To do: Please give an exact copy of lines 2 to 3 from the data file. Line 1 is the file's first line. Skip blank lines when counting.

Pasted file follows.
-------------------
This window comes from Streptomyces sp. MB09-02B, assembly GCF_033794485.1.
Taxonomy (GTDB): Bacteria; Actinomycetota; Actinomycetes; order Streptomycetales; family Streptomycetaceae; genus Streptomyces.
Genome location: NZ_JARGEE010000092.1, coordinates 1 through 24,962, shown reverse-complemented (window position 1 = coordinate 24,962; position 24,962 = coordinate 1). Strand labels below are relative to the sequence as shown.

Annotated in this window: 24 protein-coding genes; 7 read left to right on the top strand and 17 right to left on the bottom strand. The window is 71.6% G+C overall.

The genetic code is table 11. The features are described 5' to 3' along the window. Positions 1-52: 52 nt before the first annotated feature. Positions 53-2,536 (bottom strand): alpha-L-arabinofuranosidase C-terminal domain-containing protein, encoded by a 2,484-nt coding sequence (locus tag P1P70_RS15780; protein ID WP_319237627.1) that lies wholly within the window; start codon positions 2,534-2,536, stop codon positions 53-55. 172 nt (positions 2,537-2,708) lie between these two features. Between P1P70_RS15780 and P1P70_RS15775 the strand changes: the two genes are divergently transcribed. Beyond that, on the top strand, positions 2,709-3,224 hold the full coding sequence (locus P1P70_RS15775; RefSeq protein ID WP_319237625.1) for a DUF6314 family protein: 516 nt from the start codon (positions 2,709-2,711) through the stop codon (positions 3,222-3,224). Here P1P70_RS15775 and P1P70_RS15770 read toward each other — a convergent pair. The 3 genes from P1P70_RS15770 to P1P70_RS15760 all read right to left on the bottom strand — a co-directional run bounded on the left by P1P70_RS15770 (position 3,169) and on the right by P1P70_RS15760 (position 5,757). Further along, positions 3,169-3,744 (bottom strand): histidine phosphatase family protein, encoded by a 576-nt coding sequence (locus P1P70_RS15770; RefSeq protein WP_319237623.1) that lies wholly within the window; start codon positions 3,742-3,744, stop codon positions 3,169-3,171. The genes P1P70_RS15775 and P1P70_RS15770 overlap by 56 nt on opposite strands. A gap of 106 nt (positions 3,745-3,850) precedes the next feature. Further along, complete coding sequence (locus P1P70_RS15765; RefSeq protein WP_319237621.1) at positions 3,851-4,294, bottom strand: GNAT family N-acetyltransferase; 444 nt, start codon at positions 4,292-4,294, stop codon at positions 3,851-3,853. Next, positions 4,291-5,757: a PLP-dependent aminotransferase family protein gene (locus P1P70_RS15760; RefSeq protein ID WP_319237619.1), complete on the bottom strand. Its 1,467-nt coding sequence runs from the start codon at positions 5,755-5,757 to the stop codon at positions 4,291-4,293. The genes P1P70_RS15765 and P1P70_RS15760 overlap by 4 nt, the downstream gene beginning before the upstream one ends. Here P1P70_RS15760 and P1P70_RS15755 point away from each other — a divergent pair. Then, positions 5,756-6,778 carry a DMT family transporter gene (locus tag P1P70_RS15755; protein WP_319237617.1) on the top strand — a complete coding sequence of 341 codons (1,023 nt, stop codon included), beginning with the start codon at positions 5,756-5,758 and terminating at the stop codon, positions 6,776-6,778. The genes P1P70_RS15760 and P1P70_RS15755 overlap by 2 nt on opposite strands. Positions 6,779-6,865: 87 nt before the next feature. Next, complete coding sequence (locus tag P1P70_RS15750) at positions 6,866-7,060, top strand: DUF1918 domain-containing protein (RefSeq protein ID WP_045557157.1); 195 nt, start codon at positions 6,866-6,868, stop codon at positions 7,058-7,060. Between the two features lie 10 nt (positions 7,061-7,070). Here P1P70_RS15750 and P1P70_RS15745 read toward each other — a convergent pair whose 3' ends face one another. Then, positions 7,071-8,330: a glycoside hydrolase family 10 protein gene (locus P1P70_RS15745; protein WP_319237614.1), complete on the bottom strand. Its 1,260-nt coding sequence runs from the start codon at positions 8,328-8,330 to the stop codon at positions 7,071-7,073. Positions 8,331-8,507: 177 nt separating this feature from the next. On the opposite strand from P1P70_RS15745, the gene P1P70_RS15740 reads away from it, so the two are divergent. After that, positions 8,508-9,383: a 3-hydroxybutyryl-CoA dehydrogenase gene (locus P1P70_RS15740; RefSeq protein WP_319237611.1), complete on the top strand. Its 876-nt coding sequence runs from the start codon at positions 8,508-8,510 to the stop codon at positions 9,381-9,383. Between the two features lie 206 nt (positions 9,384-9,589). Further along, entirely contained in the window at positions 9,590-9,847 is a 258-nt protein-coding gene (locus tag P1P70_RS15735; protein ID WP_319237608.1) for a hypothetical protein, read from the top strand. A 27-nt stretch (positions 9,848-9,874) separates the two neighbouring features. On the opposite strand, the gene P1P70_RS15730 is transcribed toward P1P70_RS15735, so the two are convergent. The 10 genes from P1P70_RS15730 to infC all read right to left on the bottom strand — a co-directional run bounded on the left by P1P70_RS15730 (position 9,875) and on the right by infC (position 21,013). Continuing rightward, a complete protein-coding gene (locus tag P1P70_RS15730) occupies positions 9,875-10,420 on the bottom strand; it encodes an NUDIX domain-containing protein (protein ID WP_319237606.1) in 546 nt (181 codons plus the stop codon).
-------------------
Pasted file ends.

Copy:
Taxonomy (GTDB): Bacteria; Actinomycetota; Actinomycetes; order Streptomycetales; family Streptomycetaceae; genus Streptomyces.
Genome location: NZ_JARGEE010000092.1, coordinates 1 through 24,962, shown reverse-complemented (window position 1 = coordinate 24,962; position 24,962 = coordinate 1). Strand labels below are relative to the sequence as shown.